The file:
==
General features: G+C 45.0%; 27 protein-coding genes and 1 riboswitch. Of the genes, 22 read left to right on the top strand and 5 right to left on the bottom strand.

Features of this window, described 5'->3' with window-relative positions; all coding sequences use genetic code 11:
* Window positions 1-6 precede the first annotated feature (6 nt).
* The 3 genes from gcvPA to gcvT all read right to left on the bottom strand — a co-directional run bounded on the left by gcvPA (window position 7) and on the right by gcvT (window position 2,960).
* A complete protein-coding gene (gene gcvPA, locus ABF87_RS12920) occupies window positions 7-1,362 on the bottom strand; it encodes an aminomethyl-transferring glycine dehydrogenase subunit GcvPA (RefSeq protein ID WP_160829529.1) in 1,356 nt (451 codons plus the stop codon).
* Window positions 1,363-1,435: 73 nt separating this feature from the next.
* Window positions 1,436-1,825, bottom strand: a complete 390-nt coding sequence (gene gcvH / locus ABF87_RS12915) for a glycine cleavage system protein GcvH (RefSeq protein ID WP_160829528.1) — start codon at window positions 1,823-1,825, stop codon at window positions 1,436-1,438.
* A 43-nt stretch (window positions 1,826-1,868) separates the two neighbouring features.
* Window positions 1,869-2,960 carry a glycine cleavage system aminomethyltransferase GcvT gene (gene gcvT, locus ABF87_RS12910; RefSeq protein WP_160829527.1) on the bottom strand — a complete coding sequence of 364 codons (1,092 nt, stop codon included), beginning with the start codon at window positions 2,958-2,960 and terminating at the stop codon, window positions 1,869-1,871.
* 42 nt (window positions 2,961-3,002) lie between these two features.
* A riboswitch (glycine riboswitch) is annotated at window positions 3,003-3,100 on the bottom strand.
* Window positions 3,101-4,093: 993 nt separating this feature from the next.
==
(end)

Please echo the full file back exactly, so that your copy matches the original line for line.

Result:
General features: G+C 45.0%; 27 protein-coding genes and 1 riboswitch. Of the genes, 22 read left to right on the top strand and 5 right to left on the bottom strand.

Features of this window, described 5'->3' with window-relative positions; all coding sequences use genetic code 11:
* Window positions 1-6 precede the first annotated feature (6 nt).
* The 3 genes from gcvPA to gcvT all read right to left on the bottom strand — a co-directional run bounded on the left by gcvPA (window position 7) and on the right by gcvT (window position 2,960).
* A complete protein-coding gene (gene gcvPA, locus ABF87_RS12920) occupies window positions 7-1,362 on the bottom strand; it encodes an aminomethyl-transferring glycine dehydrogenase subunit GcvPA (RefSeq protein ID WP_160829529.1) in 1,356 nt (451 codons plus the stop codon).
* Window positions 1,363-1,435: 73 nt separating this feature from the next.
* Window positions 1,436-1,825, bottom strand: a complete 390-nt coding sequence (gene gcvH / locus ABF87_RS12915) for a glycine cleavage system protein GcvH (RefSeq protein ID WP_160829528.1) — start codon at window positions 1,823-1,825, stop codon at window positions 1,436-1,438.
* A 43-nt stretch (window positions 1,826-1,868) separates the two neighbouring features.
* Window positions 1,869-2,960 carry a glycine cleavage system aminomethyltransferase GcvT gene (gene gcvT, locus ABF87_RS12910; RefSeq protein WP_160829527.1) on the bottom strand — a complete coding sequence of 364 codons (1,092 nt, stop codon included), beginning with the start codon at window positions 2,958-2,960 and terminating at the stop codon, window positions 1,869-1,871.
* 42 nt (window positions 2,961-3,002) lie between these two features.
* A riboswitch (glycine riboswitch) is annotated at window positions 3,003-3,100 on the bottom strand.
* Window positions 3,101-4,093: 993 nt separating this feature from the next.